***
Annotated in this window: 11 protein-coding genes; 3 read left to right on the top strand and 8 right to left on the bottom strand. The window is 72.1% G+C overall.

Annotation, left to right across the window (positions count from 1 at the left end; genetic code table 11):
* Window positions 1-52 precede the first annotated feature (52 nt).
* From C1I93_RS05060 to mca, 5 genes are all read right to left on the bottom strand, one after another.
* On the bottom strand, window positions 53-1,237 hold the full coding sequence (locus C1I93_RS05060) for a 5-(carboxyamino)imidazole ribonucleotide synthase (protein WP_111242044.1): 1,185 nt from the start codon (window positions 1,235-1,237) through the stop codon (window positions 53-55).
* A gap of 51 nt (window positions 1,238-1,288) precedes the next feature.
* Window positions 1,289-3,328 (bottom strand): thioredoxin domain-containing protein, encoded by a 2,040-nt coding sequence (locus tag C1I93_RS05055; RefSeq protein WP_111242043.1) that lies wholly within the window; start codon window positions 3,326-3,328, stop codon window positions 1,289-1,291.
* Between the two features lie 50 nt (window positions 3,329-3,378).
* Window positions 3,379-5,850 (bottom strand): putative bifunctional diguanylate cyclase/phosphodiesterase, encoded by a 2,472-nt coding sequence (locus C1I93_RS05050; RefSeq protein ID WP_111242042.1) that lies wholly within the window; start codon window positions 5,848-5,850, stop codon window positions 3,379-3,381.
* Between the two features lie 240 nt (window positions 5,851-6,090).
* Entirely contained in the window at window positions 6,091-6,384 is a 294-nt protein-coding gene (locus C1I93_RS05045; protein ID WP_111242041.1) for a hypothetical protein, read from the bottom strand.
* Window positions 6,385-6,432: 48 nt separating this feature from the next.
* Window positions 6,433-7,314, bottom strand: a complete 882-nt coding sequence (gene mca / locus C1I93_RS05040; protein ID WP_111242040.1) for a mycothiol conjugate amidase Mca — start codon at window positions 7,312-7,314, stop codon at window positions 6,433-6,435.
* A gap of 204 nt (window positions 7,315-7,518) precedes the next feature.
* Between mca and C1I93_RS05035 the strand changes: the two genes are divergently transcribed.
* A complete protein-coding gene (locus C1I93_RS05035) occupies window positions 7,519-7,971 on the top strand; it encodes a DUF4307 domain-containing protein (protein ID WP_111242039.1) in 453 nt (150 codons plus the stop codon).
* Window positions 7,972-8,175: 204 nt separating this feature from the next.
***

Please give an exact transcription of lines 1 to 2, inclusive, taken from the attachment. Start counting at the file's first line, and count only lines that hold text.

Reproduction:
Annotated in this window: 11 protein-coding genes; 3 read left to right on the top strand and 8 right to left on the bottom strand. The window is 72.1% G+C overall.

Annotation, left to right across the window (positions count from 1 at the left end; genetic code table 11):